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This is a female of either C. xanthostoma or C. splendens, most likely the former given the south-westerly location.
Although there seems to be a very slight brownish tint to the wings, they look greenish-brown to me, and the wings are also rather narrow with the white false pterostigma close to the wing tip. Female Beautiful Demoiselles generally have more orangy brown wings when immmature (the pale eye colour shows that this one is fairly recently emerged) darkening to a more 'chocolate' brown colour, and have slightly broader wings with the false pterostigma (white spot) somewhat closer to the mid point of the wing.
I have not entered the new ID, because this means that the Beautiful Demoiselle images are still currently linked for comparison (feel free to revise the ID once you have had a look Bruce!).
Many thanks, Roy. I find the nuances of difference as these insects develop quite difficult. According to Dijkstra C.splendens' territory stops well short of where I am (foothills of Mediterranean Pyrenees), confirming your thoughts. The prominent false pterostigma isn't pictured in his book either!
I can assure you that it does get easier! Like pretty much everything else, identifications that once seemed impossible end up seeming (almost) blindingly obvious once you learn which features you need to be looking at.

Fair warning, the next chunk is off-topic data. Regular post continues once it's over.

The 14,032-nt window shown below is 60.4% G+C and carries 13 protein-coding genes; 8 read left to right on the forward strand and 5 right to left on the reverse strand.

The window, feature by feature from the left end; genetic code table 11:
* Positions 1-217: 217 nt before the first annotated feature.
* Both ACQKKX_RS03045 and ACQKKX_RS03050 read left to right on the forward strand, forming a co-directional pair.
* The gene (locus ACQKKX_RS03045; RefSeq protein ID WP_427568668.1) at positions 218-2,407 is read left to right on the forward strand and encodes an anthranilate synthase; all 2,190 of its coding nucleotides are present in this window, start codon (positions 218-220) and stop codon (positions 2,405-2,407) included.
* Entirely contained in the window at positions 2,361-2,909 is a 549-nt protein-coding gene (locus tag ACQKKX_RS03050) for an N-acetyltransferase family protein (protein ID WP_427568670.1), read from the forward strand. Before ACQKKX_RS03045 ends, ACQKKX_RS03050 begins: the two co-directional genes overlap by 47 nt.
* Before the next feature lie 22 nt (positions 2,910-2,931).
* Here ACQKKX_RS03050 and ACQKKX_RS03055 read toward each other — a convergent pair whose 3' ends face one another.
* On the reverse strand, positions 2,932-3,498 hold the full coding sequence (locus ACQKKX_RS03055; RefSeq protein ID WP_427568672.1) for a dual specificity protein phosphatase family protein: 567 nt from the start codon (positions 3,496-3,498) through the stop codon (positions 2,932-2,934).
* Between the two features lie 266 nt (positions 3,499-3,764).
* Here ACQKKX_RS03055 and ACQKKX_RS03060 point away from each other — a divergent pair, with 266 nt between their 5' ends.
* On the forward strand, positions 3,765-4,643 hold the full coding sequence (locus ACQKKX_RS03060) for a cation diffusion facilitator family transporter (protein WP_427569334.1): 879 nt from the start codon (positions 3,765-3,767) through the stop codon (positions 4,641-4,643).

With most of your observations coming from southern France you've thrown yourself into a 'deeper part of the pool' than I did when I started to seriously look at dragonflies - you have far more species to consider, including several species that are difficult without very close examination.
At least you're not starting out in the tropics, where there are even more species, often no decent field guides (Dijkstra didn't have room for everything, but at least it's a start!), and potentially even undescribed species!
Thanks for the reassurance, Roy. I feel I am getting a little better; although the more I learn, the harder it becomes.
I am only in France for parts of each year, the rest being back in UK (N. Bucks); there are lots of odonata down here, and far fewer back home!
There are not nearly so many about now, so I await next Spring keenly!
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